With “Muchacho,” Phosphorescent Shines Beyond Its Half-Life

Matt Houk, who plys his trade under the band name Phosphorescent, has long been a golden-throated marvel, but on the magnificent new Muchacho, he answers three questions that long have puzzled us.

Ever wonder how good Dylan’s late-phase greats would sound if sung by someone whose voice hadn’t been dragged four times across cooling magma?  We used to joke, Mrs. Tulip Frenzy and I, about how Dylan should call Jakob to do the honors.  But the moment we we heard the magnificent “Song For Zula,” we knew Matt Houk was the only one who would do Dylan justice.  You could imagine “Song for Zula” on anything from about Time Out Of Mind on; it’s that good.

And then there’s this question that long has lingered: when will someone record an album that you could segue to directly from the second side of Exile On Main Street, you know, something that combines pedal steel and Memphis horns, something warm and bright as “Loving Cup,” with also that hazy, lazy mystery? If you’ve ever asked that question, yep, Muchacho is for you.  On “The Quotidian Beasts” and other songs we can hear echoes of that notional state where it’s 1971 all over again, and Mick and Keith are in the basement with Nicky Hopkins upstairs in the living room, and Jim Price and Bobby Keys are down the hall in that haunted Southern France mansion, as Gram Parsons lies conked out on the couch.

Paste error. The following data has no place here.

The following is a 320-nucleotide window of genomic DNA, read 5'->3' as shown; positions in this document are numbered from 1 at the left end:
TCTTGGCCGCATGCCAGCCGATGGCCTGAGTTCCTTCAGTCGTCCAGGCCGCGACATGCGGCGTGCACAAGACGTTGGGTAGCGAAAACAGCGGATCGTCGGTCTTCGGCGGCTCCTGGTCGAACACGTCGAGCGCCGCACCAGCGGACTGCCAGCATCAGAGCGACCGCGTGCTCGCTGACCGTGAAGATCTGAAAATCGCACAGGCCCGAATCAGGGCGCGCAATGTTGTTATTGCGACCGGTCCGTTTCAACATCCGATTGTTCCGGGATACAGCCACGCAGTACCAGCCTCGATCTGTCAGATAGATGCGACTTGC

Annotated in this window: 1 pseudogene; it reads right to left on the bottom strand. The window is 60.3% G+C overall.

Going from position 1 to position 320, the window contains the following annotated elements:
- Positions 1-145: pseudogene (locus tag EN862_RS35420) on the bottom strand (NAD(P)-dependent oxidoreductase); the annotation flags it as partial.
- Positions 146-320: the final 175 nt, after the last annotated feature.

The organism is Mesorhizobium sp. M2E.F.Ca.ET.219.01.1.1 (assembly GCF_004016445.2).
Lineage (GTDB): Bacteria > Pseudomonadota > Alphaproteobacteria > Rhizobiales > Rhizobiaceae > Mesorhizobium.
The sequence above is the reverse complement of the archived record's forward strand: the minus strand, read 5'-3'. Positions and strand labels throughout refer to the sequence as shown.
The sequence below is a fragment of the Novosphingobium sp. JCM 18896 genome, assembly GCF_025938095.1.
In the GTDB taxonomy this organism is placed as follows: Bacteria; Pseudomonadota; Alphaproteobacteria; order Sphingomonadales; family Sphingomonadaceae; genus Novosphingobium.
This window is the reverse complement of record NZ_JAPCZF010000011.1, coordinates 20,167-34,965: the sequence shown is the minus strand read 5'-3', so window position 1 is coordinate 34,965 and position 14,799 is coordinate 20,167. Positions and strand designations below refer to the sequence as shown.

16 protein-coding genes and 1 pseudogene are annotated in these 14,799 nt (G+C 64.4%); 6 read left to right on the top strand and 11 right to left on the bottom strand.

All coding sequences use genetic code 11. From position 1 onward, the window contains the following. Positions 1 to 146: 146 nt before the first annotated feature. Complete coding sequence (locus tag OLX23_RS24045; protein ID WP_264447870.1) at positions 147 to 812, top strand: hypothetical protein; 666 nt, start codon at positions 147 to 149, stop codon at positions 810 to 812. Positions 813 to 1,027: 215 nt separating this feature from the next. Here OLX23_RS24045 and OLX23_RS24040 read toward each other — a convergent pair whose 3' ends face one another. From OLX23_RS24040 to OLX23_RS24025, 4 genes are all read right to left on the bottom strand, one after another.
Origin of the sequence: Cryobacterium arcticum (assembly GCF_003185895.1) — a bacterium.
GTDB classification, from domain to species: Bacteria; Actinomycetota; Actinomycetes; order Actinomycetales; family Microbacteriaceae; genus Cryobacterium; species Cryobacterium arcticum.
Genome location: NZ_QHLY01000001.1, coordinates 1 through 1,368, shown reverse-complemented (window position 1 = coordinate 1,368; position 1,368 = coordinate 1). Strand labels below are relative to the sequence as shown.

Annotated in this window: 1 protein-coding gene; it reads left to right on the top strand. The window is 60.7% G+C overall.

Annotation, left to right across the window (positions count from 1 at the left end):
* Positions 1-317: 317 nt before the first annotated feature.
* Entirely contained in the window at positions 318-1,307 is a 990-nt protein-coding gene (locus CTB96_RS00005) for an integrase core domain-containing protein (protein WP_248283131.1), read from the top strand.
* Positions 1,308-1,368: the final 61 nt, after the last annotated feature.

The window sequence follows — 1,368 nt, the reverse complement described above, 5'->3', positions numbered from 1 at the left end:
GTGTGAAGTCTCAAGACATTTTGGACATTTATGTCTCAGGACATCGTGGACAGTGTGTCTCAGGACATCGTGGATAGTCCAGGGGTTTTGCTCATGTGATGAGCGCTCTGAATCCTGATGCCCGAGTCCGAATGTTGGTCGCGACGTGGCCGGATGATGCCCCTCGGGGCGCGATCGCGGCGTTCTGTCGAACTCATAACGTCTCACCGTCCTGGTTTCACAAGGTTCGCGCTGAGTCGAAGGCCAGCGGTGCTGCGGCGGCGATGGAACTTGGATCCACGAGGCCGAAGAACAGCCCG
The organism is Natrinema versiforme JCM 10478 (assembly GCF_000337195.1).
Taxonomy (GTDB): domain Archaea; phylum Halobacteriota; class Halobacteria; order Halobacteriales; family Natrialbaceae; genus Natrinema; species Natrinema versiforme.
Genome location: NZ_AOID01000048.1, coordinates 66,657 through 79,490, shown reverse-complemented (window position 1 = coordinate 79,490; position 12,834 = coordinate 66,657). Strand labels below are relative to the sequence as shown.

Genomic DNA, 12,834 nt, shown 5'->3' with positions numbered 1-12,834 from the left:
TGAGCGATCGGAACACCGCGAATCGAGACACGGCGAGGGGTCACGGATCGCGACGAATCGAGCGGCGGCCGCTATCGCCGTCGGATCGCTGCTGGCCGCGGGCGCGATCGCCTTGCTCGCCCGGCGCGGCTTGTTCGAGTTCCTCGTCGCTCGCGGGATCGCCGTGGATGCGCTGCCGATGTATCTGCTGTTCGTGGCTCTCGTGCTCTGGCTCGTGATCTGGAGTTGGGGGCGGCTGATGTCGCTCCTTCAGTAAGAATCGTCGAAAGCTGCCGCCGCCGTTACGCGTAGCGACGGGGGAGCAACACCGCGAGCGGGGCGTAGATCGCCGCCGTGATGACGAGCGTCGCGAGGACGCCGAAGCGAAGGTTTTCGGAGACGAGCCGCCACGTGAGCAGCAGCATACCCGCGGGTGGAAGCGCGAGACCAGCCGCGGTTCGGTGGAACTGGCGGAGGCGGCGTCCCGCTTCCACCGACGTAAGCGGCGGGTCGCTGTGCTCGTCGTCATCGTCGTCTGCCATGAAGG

Speaking of Gram Parsons, our third question has for years been would anyone capture his essence the way the young Ryan Adams did on Whiskeytown’s Strangers Almanac?  If that question’s ever crossed your mind, go get Muchacho.  Like at once, hombre.

In a way, Muchacho is two records.  There are the songs, like “Song for Zula,” that really are Houk recording by himself, with strings or other instruments added on later.  And then there are songs with that full band treatment used to such great effect on Here’s To Taking It Easy, and To Willy, his album of Willy Nelson covers.  And a killer band it is, Whiskeytown being a not unfair approximation.

Phosphorescent burns tantalizingly bright in the night, and so it is with Houk, whose glow we pray last’s beyond the half-life of the artist.

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